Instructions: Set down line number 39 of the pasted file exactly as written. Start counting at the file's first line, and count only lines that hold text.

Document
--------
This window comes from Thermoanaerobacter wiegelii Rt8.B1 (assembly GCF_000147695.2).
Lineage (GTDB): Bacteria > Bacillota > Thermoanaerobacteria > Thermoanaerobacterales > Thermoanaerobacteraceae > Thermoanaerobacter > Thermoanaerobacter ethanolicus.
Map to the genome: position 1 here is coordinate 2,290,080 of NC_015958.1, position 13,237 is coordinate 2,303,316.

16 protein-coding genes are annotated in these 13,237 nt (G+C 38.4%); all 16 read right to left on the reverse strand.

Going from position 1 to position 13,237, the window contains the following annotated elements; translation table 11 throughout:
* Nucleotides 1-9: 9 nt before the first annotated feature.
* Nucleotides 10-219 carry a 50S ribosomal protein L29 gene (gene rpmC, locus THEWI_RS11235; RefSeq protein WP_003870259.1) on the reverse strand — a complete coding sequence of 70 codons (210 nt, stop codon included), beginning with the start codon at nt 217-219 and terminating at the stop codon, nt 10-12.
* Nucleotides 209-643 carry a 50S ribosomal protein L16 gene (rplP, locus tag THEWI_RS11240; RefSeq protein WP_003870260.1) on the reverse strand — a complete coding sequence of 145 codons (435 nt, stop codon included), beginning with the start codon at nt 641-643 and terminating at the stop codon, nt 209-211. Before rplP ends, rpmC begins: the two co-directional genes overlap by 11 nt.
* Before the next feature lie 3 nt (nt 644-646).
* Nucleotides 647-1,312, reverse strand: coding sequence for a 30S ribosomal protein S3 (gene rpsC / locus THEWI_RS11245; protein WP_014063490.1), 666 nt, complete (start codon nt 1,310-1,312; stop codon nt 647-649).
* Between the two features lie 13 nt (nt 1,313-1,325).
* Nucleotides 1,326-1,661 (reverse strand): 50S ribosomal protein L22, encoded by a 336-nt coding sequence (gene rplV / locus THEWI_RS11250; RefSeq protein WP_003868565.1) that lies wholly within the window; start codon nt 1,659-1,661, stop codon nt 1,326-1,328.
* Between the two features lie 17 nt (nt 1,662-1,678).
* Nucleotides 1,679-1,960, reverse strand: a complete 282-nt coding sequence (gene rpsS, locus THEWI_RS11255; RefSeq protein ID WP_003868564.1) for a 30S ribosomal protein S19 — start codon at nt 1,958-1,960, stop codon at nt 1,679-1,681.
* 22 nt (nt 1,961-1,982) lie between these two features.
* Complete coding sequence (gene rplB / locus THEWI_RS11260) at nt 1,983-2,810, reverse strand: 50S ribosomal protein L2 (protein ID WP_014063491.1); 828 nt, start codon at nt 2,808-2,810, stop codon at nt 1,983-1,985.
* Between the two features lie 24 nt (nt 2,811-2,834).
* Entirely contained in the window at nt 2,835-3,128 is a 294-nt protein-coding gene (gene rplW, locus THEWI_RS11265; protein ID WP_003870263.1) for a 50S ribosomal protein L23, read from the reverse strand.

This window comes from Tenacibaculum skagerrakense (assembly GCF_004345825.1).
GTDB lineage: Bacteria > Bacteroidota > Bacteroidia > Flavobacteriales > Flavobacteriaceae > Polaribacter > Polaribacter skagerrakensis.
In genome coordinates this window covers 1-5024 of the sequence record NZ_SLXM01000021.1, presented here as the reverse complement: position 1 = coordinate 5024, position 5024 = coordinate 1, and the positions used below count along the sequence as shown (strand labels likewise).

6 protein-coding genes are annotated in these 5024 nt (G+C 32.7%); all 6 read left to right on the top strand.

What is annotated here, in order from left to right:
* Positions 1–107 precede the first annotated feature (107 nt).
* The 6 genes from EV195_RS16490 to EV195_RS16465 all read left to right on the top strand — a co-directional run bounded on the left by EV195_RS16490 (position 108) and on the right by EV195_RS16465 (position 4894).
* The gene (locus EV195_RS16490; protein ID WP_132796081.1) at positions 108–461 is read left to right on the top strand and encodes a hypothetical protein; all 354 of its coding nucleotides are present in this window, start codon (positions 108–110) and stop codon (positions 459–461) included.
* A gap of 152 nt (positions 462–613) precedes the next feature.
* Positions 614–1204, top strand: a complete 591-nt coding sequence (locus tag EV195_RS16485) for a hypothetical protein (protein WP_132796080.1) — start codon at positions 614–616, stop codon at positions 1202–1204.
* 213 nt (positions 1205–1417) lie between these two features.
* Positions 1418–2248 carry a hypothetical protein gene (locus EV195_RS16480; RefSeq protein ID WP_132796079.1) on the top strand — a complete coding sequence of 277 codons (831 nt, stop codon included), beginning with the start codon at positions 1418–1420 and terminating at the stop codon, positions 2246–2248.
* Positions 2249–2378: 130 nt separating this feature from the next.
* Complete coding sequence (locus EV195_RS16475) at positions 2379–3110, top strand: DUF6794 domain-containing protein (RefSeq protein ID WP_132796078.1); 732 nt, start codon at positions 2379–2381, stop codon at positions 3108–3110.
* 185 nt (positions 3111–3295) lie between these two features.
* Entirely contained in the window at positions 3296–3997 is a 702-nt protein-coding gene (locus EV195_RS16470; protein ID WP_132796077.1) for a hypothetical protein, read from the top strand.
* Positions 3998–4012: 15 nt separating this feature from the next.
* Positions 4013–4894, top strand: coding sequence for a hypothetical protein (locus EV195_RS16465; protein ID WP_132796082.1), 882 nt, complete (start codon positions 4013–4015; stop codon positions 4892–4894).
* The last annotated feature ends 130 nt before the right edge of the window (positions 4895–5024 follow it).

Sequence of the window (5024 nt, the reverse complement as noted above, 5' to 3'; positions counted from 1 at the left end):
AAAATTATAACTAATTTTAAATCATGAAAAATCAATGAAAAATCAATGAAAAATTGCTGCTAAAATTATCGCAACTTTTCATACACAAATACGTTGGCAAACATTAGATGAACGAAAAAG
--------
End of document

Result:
AAAATTATAACTAATTTTAAATCATGAAAAATCAATGAAAAATCAATGAAAAATTGCTGCTAAAATTATCGCAACTTTTCATACACAAATACGTTGGCAAACATTAGATGAACGAAAAAG